Here are a few slected organ donation and transplant headlines from around the world.
4 transplant recipients get HIV from donor
Donor's infection is 1st such case in U.S. in 22 years
The Chicago Tribune reports that four transplant recipients in Chicago contracted HIV from a high-risk organ donor whose infection went undetected in what hospital officials say is the first documented case of the virus being transmitted by organ donation in the U.S. in more than 20 years.
The transplants occurred in January at three Chicago hospitals, but the patients did not learn until the last two weeks that they were infected with HIV and the virus for hepatitis C. One doctor said the news was "devastating" to the patients.
Hospital and organ donation officials said the infections arose because of a rarely encountered flaw in the test used to detect those diseases -- a flaw that more sensitive tests could help fix, some experts believe. Official said there is no significant threat to other organ recipients, and no other patients received the infected donor's organs or tissue. read the full article.
Recipients of organ transplants hope to inspire would-be donors through their participation in the World Transplant Games
This BAngkok Post story talks about how an organ transplant has transformed recipients lives to the level of being able to participate in the recent World Transplant Games held in Thailand. The article goes on to note that the Games' primary aim is to provide people who have undergone an organ transplant with inspiration to engage in physical activity that will help them lead normal lives and they can start showing their families that they are able to do normal things again. read the full article.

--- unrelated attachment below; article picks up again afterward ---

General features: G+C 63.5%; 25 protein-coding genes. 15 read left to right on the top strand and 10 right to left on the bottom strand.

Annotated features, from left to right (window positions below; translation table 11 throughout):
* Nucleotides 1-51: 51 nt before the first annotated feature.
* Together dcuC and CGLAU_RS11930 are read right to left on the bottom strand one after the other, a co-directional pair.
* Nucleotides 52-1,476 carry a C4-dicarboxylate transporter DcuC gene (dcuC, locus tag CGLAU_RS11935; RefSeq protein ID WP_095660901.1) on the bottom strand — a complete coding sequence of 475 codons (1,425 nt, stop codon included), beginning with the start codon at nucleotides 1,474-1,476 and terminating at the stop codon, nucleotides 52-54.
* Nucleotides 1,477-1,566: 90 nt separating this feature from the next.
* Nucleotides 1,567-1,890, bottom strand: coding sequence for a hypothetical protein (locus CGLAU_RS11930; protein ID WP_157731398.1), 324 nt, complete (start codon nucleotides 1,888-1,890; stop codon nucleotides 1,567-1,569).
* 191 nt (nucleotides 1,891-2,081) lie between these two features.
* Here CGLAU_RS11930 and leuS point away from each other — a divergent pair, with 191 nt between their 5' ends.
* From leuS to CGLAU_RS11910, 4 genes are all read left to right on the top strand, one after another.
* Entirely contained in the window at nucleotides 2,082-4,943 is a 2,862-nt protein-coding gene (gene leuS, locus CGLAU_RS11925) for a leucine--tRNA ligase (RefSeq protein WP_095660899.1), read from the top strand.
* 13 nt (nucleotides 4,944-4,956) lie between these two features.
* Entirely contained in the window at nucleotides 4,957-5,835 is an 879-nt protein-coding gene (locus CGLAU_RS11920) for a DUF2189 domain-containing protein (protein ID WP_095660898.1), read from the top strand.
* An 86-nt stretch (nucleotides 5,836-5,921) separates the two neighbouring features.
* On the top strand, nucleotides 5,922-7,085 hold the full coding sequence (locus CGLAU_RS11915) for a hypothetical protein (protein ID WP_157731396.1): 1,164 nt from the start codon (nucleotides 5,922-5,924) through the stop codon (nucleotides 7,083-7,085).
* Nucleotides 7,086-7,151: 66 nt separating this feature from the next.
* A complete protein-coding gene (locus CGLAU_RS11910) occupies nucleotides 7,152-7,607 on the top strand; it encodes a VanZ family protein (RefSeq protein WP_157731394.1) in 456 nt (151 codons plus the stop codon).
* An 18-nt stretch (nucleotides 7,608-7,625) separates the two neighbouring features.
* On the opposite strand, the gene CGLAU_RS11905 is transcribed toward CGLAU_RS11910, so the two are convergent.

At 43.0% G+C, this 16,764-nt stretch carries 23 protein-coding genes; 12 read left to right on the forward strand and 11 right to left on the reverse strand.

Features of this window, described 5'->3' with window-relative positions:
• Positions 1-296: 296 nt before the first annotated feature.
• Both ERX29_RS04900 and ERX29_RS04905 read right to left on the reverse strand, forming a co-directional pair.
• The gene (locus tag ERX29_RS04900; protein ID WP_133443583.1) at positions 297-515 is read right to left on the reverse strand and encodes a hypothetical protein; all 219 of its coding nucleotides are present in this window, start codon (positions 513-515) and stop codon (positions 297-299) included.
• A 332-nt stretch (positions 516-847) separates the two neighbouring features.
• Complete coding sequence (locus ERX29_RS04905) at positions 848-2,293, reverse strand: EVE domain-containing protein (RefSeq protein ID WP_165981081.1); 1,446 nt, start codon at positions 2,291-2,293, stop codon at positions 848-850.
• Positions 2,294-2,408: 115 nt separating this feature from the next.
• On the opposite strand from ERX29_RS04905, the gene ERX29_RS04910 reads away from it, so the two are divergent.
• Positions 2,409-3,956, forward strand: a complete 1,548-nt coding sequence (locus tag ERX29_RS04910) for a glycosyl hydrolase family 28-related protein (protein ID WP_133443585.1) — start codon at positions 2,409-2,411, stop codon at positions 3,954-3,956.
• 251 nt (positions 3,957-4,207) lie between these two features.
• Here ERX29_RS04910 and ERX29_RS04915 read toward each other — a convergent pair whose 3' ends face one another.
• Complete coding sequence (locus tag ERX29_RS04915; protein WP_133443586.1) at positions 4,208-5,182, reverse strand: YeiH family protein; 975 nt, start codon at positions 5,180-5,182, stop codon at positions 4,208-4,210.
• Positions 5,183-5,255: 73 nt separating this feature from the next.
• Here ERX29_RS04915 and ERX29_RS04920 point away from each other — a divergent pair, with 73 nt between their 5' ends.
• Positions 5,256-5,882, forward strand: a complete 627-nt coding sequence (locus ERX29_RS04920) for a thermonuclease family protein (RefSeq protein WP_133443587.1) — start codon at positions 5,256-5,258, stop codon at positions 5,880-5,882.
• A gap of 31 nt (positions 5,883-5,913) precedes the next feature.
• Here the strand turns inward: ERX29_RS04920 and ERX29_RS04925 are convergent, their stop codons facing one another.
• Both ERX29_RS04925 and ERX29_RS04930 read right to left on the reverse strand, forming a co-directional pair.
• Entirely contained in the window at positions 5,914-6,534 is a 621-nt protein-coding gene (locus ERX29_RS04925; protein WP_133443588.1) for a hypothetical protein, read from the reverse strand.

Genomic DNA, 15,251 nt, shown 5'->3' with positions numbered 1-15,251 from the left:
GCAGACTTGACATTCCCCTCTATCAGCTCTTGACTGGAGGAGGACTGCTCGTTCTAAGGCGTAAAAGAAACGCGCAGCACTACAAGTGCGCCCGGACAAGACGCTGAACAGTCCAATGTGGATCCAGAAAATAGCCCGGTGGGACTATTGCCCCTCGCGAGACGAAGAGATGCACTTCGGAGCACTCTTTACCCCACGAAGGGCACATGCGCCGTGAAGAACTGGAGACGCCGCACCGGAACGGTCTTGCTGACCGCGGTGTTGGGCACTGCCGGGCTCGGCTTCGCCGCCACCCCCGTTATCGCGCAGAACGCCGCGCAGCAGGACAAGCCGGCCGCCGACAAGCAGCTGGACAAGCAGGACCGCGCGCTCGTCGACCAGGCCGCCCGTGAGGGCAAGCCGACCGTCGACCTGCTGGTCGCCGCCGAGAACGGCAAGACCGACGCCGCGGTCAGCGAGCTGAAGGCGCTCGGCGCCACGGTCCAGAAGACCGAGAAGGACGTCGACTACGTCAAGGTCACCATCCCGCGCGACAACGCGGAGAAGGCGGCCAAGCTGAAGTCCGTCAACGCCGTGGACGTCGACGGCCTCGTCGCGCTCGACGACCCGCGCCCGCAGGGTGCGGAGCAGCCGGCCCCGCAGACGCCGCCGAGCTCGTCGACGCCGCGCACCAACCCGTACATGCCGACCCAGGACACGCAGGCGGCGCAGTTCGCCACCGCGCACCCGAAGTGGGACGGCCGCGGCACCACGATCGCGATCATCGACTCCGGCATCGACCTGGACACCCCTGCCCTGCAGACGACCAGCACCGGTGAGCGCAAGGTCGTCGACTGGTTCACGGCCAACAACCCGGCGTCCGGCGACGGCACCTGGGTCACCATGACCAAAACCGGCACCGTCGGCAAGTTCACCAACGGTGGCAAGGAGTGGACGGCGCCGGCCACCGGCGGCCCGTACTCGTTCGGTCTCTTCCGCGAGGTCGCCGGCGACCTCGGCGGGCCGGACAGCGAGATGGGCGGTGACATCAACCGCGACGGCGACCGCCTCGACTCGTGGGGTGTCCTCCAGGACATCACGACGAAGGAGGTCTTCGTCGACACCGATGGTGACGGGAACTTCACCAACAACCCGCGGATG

Muslims to be included in Singapore Human Organ Transplant Bill
Channel News Asia reports that a bill was introduced in Parliament on Monday that would include Muslims in the Human Organ Transplant (Amendment) Bill.
The Human Organ Transplant (Amendment) Bill, would include Muslims as automatic organ donors unless they opt out of the scheme.
It will also give the Health Ministry more powers to investigate transplant-related offences like organ trading.
Public consultation was carried out in August and September this year with the Muslim community.
The main issues raised by participants were the desecration of the body by the removal of organs after death and the burial of an "incomplete" body.
Under the Human Organ Transplant Act (HOTA), kidneys, heart, liver and corneas can be removed for transplant.
Representatives from the Islamic Religious Council of Singapore (MUIS) emphasised that organ donation is allowed in the Islamic faith as it provides a means to save lives, and that other Muslim jurists and official fatwa bodies in numerous Islamic countries have similar views on organ donation.
“You Have the Power to Save Lives – Sign Your Donor Card & Tell Your Loved Ones of Your Decision”